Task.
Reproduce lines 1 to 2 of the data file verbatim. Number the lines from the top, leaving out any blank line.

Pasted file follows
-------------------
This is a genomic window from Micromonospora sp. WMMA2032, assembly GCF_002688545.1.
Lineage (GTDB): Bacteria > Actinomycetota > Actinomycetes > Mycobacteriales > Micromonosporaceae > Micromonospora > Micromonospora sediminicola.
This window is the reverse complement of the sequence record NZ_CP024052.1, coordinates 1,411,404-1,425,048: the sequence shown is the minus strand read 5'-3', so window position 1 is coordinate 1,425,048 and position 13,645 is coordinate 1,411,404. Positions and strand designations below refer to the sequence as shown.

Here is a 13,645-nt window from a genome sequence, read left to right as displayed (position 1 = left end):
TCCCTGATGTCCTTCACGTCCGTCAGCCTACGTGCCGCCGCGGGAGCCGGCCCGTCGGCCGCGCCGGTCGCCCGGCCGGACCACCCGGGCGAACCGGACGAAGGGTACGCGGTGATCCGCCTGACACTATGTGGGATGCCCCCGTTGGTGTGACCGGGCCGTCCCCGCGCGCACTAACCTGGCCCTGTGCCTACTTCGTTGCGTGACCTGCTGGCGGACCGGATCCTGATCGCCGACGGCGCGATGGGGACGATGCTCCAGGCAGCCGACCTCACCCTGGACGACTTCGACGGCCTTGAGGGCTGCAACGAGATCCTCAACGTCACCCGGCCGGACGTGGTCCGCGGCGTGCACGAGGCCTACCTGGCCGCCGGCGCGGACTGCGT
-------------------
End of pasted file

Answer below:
This is a genomic window from Micromonospora sp. WMMA2032, assembly GCF_002688545.1.
Lineage (GTDB): Bacteria > Actinomycetota > Actinomycetes > Mycobacteriales > Micromonosporaceae > Micromonospora > Micromonospora sediminicola.